The use of the telephone is under-rated in telemedicine. One of the ﬁrst questions when setting up a telemedicine system should be to ask what additional information would be conveyed by a picture and whether it is worth it. It is often observed that there is a lack of evidence for cost-effectiveness in telemedicine. However, it is also true that certain forms of telemedicine, of which the use of the telephone is one, have never been formally evaluated. Yet it would be inconceivable to consider the practice of modern medicine without a telephone. Telephone telemedicine includes the following:
Outpatient follow-up: Simple telephone follow-up of hospital outpatients has been shown to have advantages in some specialties. For example, rheumatology follow-up works well by telephone. Orthopedic assessments can also be done in the same way. Such simple telemedicine techniques appear promising as a method of improving the efficiency of routine hospital-based clinics and deserve wider investigation.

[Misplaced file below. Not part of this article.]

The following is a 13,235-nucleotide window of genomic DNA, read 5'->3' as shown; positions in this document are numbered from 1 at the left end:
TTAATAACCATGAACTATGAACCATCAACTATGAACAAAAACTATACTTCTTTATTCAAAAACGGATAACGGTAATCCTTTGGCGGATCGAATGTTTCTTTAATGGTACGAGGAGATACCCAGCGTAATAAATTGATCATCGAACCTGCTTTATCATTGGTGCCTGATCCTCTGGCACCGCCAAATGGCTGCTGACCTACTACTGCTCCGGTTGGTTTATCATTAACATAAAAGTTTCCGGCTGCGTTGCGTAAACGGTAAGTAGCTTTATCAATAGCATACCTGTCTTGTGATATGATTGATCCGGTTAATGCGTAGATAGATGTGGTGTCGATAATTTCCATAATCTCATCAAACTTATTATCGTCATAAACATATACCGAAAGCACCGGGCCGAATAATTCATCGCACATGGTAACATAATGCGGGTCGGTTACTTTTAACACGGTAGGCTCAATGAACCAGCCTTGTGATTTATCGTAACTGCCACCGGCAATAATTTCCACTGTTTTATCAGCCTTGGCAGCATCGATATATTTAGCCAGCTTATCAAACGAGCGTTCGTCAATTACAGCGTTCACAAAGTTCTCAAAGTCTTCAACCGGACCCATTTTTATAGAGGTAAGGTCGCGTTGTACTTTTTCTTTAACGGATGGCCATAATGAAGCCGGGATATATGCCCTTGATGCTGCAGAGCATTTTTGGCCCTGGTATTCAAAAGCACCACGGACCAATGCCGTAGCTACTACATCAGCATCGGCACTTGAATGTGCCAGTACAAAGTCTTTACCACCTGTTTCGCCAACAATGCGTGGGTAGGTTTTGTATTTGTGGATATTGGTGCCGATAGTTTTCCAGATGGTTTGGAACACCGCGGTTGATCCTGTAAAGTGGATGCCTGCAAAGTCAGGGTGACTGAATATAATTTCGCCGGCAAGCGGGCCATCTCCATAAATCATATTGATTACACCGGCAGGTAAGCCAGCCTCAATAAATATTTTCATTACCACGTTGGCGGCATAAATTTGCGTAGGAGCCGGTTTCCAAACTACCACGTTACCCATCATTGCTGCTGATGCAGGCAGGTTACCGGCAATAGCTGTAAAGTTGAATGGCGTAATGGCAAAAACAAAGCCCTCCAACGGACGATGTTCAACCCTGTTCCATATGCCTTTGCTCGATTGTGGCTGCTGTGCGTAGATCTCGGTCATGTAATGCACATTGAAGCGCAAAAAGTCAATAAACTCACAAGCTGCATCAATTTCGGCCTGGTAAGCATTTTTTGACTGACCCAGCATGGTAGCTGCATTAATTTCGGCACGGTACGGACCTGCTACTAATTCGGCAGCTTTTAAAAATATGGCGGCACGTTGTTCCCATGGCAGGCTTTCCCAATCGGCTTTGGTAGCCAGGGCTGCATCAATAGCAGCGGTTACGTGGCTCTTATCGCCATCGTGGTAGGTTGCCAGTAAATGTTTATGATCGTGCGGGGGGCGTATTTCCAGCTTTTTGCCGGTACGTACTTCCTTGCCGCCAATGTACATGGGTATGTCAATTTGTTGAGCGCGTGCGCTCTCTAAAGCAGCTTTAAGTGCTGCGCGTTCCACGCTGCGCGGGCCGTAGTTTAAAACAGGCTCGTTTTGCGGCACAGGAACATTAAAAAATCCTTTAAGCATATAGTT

Mental health: Psychiatry assessment and counseling are normally done face-to-face, but can also be carried out by telephone. Many of the standard test instruments have been validated for use by telephone. Psychiatry assessment and treatment are possible through voice interaction with a computer.